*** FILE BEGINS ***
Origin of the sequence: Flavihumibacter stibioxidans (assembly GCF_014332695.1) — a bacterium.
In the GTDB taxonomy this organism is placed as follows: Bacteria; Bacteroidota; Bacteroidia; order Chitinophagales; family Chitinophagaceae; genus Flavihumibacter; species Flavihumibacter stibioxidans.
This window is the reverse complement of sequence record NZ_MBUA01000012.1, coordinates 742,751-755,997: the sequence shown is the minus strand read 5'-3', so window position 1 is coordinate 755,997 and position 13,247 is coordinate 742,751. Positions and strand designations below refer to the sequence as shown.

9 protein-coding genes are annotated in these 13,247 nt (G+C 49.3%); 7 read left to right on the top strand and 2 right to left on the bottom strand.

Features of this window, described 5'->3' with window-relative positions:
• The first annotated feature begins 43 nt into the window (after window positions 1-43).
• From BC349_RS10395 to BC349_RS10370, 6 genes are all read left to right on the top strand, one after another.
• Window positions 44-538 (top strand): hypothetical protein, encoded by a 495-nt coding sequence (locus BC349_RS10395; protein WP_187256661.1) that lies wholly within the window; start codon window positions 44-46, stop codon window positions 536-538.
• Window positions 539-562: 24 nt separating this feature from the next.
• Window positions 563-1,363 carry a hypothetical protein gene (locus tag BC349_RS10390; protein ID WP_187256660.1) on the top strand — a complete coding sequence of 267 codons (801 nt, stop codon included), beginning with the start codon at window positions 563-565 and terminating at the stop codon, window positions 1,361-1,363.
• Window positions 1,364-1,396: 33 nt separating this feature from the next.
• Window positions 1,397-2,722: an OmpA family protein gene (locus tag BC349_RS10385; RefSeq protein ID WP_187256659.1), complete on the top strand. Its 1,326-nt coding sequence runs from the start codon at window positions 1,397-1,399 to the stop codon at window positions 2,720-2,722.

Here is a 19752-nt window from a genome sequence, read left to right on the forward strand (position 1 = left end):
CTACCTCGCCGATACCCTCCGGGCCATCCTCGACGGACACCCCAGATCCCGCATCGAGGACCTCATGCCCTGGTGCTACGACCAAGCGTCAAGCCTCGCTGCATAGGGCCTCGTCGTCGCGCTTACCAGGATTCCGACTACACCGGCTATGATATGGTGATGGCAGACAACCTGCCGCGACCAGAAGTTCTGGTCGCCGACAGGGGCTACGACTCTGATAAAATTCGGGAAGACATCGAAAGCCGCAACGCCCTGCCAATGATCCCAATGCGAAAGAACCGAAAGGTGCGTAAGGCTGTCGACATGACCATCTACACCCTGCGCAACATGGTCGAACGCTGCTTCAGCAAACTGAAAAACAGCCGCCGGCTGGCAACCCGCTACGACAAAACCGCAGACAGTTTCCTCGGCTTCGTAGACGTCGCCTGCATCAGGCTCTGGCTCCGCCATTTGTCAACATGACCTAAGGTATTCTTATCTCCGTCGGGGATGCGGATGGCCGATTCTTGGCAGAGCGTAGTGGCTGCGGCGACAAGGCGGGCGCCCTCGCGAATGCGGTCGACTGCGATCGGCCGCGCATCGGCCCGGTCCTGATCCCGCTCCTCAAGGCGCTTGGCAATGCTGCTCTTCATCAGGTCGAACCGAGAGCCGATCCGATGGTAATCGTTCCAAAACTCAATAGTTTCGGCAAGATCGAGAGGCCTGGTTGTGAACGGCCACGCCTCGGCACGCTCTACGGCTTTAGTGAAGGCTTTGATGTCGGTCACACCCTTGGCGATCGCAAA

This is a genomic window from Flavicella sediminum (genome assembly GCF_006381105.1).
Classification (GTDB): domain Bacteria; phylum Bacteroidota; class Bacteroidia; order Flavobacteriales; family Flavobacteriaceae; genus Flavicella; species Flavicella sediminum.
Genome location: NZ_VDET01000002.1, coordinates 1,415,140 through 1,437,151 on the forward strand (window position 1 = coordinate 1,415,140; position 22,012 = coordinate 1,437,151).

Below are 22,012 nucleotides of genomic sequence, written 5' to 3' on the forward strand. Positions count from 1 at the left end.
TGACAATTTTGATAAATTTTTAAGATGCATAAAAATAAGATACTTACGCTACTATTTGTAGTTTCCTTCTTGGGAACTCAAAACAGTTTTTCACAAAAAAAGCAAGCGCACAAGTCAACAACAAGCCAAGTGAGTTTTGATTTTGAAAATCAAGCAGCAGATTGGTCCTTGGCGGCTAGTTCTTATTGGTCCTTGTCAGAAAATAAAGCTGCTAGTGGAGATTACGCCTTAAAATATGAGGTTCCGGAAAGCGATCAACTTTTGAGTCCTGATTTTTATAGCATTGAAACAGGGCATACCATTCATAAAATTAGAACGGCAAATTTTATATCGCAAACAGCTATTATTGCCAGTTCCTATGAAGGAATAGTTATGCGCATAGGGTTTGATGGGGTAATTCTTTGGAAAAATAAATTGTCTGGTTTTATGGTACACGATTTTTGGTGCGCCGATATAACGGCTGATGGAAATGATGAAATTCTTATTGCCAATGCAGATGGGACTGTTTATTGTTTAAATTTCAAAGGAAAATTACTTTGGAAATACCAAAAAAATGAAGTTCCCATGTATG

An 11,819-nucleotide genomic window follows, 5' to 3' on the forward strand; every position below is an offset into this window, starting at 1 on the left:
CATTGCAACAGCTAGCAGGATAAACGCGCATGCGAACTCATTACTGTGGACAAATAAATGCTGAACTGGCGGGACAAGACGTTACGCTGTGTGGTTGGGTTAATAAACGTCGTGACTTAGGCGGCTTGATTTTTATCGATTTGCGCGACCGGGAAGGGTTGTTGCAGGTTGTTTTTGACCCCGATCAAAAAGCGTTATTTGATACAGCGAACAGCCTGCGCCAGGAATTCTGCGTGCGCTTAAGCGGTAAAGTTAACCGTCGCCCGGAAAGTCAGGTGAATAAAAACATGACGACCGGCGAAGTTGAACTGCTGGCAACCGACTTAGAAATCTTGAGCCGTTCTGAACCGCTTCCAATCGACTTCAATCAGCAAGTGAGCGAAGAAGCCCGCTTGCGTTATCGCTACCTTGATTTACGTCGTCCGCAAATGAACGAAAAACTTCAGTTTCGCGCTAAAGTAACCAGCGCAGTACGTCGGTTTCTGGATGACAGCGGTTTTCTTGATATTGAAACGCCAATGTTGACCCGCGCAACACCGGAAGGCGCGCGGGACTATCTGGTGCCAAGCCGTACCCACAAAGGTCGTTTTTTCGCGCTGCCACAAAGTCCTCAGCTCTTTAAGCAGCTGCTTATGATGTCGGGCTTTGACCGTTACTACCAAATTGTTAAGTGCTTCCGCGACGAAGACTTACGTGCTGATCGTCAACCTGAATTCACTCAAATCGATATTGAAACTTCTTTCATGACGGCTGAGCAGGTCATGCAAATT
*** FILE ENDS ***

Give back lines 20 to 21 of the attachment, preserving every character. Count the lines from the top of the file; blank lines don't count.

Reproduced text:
An 11,819-nucleotide genomic window follows, 5' to 3' on the forward strand; every position below is an offset into this window, starting at 1 on the left:
CATTGCAACAGCTAGCAGGATAAACGCGCATGCGAACTCATTACTGTGGACAAATAAATGCTGAACTGGCGGGACAAGACGTTACGCTGTGTGGTTGGGTTAATAAACGTCGTGACTTAGGCGGCTTGATTTTTATCGATTTGCGCGACCGGGAAGGGTTGTTGCAGGTTGTTTTTGACCCCGATCAAAAAGCGTTATTTGATACAGCGAACAGCCTGCGCCAGGAATTCTGCGTGCGCTTAAGCGGTAAAGTTAACCGTCGCCCGGAAAGTCAGGTGAATAAAAACATGACGACCGGCGAAGTTGAACTGCTGGCAACCGACTTAGAAATCTTGAGCCGTTCTGAACCGCTTCCAATCGACTTCAATCAGCAAGTGAGCGAAGAAGCCCGCTTGCGTTATCGCTACCTTGATTTACGTCGTCCGCAAATGAACGAAAAACTTCAGTTTCGCGCTAAAGTAACCAGCGCAGTACGTCGGTTTCTGGATGACAGCGGTTTTCTTGATATTGAAACGCCAATGTTGACCCGCGCAACACCGGAAGGCGCGCGGGACTATCTGGTGCCAAGCCGTACCCACAAAGGTCGTTTTTTCGCGCTGCCACAAAGTCCTCAGCTCTTTAAGCAGCTGCTTATGATGTCGGGCTTTGACCGTTACTACCAAATTGTTAAGTGCTTCCGCGACGAAGACTTACGTGCTGATCGTCAACCTGAATTCACTCAAATCGATATTGAAACTTCTTTCATGACGGCTGAGCAGGTCATGCAAATT